The first week is expected to be a slow start as we ensure that the new protocols are working effectively for everyone’s safety. These protocols will be audited and modified until required.

At level 4 we should be able to carry out the following:

Dental assessment (initially restricted to patients who have current urgent need, or did and contacted us during lockdown).

X rays but only for patients who tolerate them well.

TEMPORARY re cementation of crowns. (We cannot dry the tooth effectively enough to cement a crown permanently with the restrictions we face).

Fabrication or repair of removable dentures.

Simple dental extractions. If a tooth breaks, it is probable we will have to leave the roots in place until we are at a lower level of risk. Naturally, we will assess the risk very carefully prior to treatment.

Tightening of loose dental implants if possible, without using a high-speed handpiece (drill).

Temporary fillings.

Draining of a swelling/abscess.

Provision of antibiotics.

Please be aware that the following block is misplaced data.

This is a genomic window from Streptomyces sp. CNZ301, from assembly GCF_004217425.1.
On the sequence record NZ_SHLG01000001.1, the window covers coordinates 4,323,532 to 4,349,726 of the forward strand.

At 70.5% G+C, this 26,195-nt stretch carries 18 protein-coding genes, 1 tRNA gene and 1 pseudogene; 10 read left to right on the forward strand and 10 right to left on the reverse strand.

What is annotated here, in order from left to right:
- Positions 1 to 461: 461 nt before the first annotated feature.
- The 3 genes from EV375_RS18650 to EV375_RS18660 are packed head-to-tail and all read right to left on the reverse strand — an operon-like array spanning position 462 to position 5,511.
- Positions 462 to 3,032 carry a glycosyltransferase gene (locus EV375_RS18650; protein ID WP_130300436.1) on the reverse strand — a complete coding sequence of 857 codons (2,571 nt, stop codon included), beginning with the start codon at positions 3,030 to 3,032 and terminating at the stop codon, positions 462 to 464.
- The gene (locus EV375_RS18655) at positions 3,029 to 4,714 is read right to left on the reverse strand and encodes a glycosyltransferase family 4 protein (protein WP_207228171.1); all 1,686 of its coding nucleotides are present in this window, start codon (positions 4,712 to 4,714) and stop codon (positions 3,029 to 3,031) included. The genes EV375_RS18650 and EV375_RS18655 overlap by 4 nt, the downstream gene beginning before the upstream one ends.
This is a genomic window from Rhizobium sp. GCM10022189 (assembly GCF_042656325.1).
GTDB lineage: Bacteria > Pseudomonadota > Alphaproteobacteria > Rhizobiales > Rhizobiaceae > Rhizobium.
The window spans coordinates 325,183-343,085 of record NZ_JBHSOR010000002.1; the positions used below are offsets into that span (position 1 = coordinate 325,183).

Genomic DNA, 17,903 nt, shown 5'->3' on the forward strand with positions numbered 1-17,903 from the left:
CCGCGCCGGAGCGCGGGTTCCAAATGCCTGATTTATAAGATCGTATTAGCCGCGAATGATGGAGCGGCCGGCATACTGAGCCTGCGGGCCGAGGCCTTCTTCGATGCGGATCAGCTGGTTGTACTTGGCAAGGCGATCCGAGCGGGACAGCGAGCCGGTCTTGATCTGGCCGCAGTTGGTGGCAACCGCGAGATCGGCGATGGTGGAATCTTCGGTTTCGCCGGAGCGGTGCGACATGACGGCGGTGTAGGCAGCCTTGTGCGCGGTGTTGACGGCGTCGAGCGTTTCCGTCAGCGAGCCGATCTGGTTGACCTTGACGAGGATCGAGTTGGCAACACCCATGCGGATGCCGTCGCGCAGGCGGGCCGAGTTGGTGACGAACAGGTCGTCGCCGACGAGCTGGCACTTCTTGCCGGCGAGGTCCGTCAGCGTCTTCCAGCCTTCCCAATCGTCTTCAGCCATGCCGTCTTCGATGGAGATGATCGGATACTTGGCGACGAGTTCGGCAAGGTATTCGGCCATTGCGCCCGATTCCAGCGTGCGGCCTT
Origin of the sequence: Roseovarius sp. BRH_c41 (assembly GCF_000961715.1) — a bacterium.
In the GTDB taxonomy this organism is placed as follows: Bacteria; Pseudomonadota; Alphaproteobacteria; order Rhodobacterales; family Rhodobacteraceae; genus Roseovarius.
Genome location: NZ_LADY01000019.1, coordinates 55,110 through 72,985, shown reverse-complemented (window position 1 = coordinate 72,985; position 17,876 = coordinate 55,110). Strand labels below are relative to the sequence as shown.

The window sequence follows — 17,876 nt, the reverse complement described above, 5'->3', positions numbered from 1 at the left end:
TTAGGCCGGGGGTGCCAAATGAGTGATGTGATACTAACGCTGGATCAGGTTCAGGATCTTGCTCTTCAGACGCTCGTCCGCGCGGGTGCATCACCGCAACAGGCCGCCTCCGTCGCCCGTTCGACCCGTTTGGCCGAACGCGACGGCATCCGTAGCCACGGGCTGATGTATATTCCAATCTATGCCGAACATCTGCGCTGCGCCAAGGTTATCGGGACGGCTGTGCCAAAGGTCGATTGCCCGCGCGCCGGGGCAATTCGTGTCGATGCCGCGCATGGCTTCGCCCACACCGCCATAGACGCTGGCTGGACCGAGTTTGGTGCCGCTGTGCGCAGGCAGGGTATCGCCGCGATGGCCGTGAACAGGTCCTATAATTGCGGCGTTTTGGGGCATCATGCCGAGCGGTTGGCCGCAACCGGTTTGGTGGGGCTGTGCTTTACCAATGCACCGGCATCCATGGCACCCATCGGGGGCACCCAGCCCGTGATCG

Trimming of sharp orthodontic wires (not reliable re cementation of loose brackets, or replacement of missing brackets).

Treatment is only to be offered after careful assessment.

Cosmetic orthodontics

Cheshire Dental Centre provide many of these treatments. We may now be able to progress some of our Quick Straight Teeth cases. We will be in touch with each patient shortly, but please allow us to contact you; we hope that it is understandable that we will be prioritising patients with urgent dental need.

The PPE (personal protective equipment) requirements for the above are not too onerous, and we will not look too different to normal. As you are aware, the cross-infection control at Cheshire Dental Centre has always been exemplary and one of our top priorities.

Although we have been organised with the new PPE guidelines well in advance there may be the occasional time where we are awaiting stock. All practices are attempting to source the necessary PPE we need to keep you and us safe, but supplies are scarce and consequently very expensive.